Whoever said roots music has no place in Hollywood should have been at The Troubadour on Friday night. A sold-out, noticeably eclectic crowd ranging from Silver Lake hipsters to couples in their mid-fifties packed the historic venue to hear from The Wood Brothers. Comprised of real-life Boulder, Colo. siblings Chris on upright bass and Oliver (guitar, lead acoustics), the band came together after 15 years of solo acts. With the addition of multi-instrumentalist Jano Rix, The Wood Brothers offered a jazzy Americana sound that even they can’t really describe.
Along with her backing trio The Handsome Strangers, opening act Amy Helm began the night with a refreshing take on a traditional brand of folk music, perhaps best epitomized by her drummer’s use of a washboard in lieu of a snare drum. Her groovy folk sound meshed nicely with The Troubadour’s rustic surroundings, and compelled more than one person to turn from the bar and pay attention. Helm filled the role of an opening act perfectly, but even she knew the crowd was growing antsy for the main act. The Wood Brothers stepped onto the stage at 9:15 p.m. for their hour and a half set, and didn’t disappoint.
Chris’s fingers did the singing to start out the show during a smooth five-minute bass solo. The boys jumped into “The Muse,” the track that serves as the namesake of their fifth studio album released this past October. Their perfectly balanced harmony was raw and unpolished and complimented the song’s theme of a fleeting love. It was also the audience’s first encounter with Rix, who arose as the surprise of the night. Equipped with a tricked out, bell-strapped guitar that he affectionately refers to as a “shittar,” Rix kept a steady and multifaceted beat throughout the entire set, utilizing anything he had that could make a sound. His moment in the spotlight came early on during “Keep Me Around,” a romantic song in which the Brothers’ admittance of desperation is summed up in one phrase, “Will you keep me around?”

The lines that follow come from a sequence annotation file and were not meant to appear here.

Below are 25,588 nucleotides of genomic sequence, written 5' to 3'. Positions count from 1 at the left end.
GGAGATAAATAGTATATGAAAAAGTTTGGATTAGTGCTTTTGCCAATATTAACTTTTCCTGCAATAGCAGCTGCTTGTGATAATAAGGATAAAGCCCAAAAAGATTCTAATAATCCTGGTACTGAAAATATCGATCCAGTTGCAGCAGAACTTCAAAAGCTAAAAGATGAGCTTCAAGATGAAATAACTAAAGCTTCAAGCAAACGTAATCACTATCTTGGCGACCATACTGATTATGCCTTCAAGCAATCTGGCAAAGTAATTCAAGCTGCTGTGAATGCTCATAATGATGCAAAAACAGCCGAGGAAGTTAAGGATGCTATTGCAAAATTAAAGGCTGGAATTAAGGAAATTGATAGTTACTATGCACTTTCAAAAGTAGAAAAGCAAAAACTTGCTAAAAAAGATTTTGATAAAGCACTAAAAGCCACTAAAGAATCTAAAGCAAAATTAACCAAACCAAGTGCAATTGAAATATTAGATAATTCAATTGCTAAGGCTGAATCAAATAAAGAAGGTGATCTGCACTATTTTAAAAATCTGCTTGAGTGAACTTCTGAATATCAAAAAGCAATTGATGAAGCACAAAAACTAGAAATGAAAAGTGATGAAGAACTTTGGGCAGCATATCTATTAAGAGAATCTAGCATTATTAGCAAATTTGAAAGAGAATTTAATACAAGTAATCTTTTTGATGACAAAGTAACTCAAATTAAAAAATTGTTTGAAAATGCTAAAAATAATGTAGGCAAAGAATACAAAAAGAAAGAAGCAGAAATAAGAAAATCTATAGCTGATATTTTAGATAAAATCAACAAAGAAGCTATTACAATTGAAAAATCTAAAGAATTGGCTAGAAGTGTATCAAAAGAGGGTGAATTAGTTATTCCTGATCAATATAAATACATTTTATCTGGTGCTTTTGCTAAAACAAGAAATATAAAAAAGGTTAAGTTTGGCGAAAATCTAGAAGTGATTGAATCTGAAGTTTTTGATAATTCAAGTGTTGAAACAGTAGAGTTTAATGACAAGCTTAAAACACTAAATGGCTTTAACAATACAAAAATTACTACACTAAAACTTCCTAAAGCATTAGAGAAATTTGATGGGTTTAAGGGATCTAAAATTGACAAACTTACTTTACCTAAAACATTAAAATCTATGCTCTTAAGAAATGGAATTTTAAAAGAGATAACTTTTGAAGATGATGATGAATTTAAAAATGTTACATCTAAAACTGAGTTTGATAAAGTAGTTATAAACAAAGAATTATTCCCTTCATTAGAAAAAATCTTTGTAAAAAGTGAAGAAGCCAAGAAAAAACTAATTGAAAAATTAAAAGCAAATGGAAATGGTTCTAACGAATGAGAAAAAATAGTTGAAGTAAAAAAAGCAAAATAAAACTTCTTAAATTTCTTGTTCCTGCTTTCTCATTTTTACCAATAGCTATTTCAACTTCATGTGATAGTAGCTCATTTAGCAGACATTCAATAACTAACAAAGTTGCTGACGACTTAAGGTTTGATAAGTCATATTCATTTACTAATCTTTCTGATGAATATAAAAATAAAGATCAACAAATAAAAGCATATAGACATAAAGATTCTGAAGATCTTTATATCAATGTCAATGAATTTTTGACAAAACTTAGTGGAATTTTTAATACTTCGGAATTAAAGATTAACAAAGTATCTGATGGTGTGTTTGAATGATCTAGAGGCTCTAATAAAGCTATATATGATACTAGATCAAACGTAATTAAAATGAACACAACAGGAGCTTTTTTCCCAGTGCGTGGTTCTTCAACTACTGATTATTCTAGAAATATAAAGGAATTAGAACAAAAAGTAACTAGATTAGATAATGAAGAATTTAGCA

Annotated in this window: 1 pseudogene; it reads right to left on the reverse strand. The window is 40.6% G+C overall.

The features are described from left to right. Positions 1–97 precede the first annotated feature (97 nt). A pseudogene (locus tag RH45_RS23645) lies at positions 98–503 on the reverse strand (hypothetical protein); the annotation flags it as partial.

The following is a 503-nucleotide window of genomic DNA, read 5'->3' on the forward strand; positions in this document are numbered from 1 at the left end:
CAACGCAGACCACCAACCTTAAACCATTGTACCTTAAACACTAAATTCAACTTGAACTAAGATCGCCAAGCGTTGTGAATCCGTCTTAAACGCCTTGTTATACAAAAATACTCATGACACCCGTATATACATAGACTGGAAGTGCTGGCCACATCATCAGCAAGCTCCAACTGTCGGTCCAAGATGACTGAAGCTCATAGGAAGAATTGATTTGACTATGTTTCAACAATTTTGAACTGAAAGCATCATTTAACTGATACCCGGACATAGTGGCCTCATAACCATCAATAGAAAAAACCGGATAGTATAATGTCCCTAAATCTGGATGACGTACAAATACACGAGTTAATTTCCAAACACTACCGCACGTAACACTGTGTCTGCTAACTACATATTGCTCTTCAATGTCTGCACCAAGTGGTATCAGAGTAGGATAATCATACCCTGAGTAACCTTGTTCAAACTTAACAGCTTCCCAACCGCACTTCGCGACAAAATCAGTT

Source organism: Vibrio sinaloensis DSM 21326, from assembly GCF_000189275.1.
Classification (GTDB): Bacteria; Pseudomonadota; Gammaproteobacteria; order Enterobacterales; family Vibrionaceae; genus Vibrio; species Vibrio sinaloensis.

The Brothers played two of their hit songs back-to-back, “Wastin’ My Mind” and “Postcards From Hell”. The latter performance was perhaps the most poignant one of the night, and it definitely evoked an emotional response from the performers.
Oliver explained that lyrics like “Set up in a bar room corner / Playin’ for tips and beer / People carryin’ on and drinkin’/ You gotta strain to hear,” are meant as an ode to the struggling musician. “It doesn’t matter if you’re the most famous or at the very bottom,” he said during the concert. “Anyone who’s pouring their heart out onstage deserves to be heard.”
A special moment occurred halfway through their set when the band unplugged and invited Amy Helm back to the stage for an acoustic performance. The crowd listened intensely to the quartet’s cover of “Angel Band,” a 19th century hymn popularized by The Stanley Brothers. The four-part harmony seemed natural and unforced, and the mystique of genuine musicians huddled around a single microphone made for an intimate performance.
The band clearly had an affinity and respect for Helm, and she may soon become a headliner at The Troubadour herself.
After The Wood Brothers played their breakout hit “Luckiest Man,” the crowd got a taste of Chris’s dance moves during “One More Day.” He marched from one side of the stage to the next, keeping a straight face and impressive posture while gyrating his hips and knees.
It was around this time that each member of the band was given his time to shine as the spotlight literally shifted from one man’s solo to the next. The band’s enthusiasm complemented the crowd’s, and was evident in not one, but two encores.
When they stepped back onstage the first time, Oliver offered some of his own thoughts on the band’s sound, “People say we’re blues. People say we’re Americana … what does that even mean? What the heck is Americana?” The crowd howled with laughter, but one can only wonder if it was out of understanding or ignorant confusion.
Overall, it was refreshing to see a band employ the natural tools around them without resorting to electronic effects. The Wood Brothers proved that the authenticity of a worn-down sound trumps a polished studio track any day, especially in an era where over-production is the norm.
The Wood Brothers will be on their international tour until May, performing in various venues throughout the United States as well as The Netherlands, Germany, Denmark and Belgium.